So you are paying a pretty rate for your services.

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Old 01-07-2008, 05:33 PM   #71
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But an educated public is an advantage to the entire community. An educated public improves the quality of life.
Can't disagree with that W2R. I guess my real point was that if we are going to have parents pay tuition for elementary school as was suggested, I'd much rather see the tax subsidies pulled from public colleges and universities first. It's one thing to miss out on a college education. Another to never get to attend elementary school and be illiterate.
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Old 01-07-2008, 05:40 PM   #72
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If only the parents pay for tuition, then there would be a considerably (I'm totally guessing at about 65%) less people having kids.
If there were 65% less children being born for too long, that would mean that there may not be enough to support the population as they age. And I'm not just referring to Social Security.
Catholics have been paying school taxes AND paying high tuition for their kids to go to parochial school for many many years.

It hasn't kept them from havng their share of kids.

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Old 01-07-2008, 08:15 PM   #73
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OK, I can't believe I am saying this since I generally prefer lower taxes and smaller government.

But an educated public is an advantage to the entire community. An educated public improves the quality of life.
Agreed, but why not have both?

Along with the above beliefs, I also believe that competition is good. So, if we had some kind of voucher system, and private schools were competing for a family's voucher money, we might get more education for fewer dollars?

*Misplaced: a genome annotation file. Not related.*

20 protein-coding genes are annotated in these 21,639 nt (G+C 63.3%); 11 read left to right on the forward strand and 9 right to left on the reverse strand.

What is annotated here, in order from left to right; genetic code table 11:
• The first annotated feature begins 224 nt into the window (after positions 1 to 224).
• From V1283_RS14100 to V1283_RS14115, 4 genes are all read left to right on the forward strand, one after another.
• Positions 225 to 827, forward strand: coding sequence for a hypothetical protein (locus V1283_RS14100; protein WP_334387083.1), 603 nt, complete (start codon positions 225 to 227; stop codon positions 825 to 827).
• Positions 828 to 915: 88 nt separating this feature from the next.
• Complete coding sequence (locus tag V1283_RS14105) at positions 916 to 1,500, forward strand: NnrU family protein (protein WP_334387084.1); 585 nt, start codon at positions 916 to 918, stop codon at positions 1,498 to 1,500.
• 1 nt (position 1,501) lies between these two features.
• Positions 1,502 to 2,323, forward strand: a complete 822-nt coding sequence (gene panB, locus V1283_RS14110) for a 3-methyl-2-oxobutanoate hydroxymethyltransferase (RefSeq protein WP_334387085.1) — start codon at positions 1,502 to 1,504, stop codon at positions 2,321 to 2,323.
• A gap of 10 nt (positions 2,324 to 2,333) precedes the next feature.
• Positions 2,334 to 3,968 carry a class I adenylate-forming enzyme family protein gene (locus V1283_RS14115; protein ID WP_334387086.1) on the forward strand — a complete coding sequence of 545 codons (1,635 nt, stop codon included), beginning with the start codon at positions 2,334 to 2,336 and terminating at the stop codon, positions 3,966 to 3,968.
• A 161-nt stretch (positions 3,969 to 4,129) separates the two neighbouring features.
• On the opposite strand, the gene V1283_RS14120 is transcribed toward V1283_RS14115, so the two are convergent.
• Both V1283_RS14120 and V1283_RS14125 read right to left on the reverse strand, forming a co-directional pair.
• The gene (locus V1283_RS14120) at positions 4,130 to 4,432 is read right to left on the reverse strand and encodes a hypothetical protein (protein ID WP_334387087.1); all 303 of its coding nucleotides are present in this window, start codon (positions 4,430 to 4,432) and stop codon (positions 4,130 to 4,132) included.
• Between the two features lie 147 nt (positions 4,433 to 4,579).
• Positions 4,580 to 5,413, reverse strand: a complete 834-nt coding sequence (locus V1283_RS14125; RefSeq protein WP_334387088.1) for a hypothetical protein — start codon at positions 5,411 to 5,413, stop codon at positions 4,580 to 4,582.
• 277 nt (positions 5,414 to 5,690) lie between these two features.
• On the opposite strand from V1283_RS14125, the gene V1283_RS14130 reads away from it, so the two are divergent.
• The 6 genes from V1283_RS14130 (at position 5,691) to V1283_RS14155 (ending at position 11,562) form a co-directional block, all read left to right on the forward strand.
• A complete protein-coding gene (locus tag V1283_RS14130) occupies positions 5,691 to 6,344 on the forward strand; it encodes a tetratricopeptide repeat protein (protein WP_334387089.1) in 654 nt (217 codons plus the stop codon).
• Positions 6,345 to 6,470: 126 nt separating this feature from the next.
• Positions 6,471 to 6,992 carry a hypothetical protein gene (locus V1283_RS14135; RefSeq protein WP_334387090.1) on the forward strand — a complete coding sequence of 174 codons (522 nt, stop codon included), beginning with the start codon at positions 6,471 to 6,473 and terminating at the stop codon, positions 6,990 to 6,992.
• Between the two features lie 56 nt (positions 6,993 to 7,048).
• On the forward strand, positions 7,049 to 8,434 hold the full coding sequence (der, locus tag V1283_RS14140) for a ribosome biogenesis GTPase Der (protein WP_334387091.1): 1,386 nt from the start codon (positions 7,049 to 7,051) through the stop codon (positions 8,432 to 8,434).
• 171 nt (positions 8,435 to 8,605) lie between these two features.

Competition also solves another problem. I know some people are concerned that teachers unions sometimes have too much power. But, I have also heard the teacher's side of this - since there is only one employer in their state, they need some protection. Competition fixes that. If one private school does not treat their teachers right, the teachers can more easily move to another employer.

Now, to be honest, that's the first time I've given much thought to school vouchers. Maybe there are downsides, but it looks pretty good to me.

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Old 01-07-2008, 08:37 PM   #74
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Agreed, but why not have both?

Along with the above beliefs, I also believe that competition is good. So, if we had some kind of voucher system, and private schools were competing for a family's voucher money, we might get more education for fewer dollars?

Competition also solves another problem. I know some people are concerned that teachers unions sometimes have too much power. But, I have also heard the teacher's side of this - since there is only one employer in their state, they need some protection. Competition fixes that. If one private school does not treat their teachers right, the teachers can more easily move to another employer.

Now, to be honest, that's the first time I've given much thought to school vouchers. Maybe there are downsides, but it looks pretty good to me.

-ERD50
The biggest issues with vouchers is the impact they would have on the private and parochial school systems. Currently these schools are extremely efficient and available to your kids right now. They collect tuition, run bake sales, car washes, Vegas nights, etc., etc. and somehow provide great educations for minimal bux. I don't want to taint them with public voucher money. They would never be the same afterwards.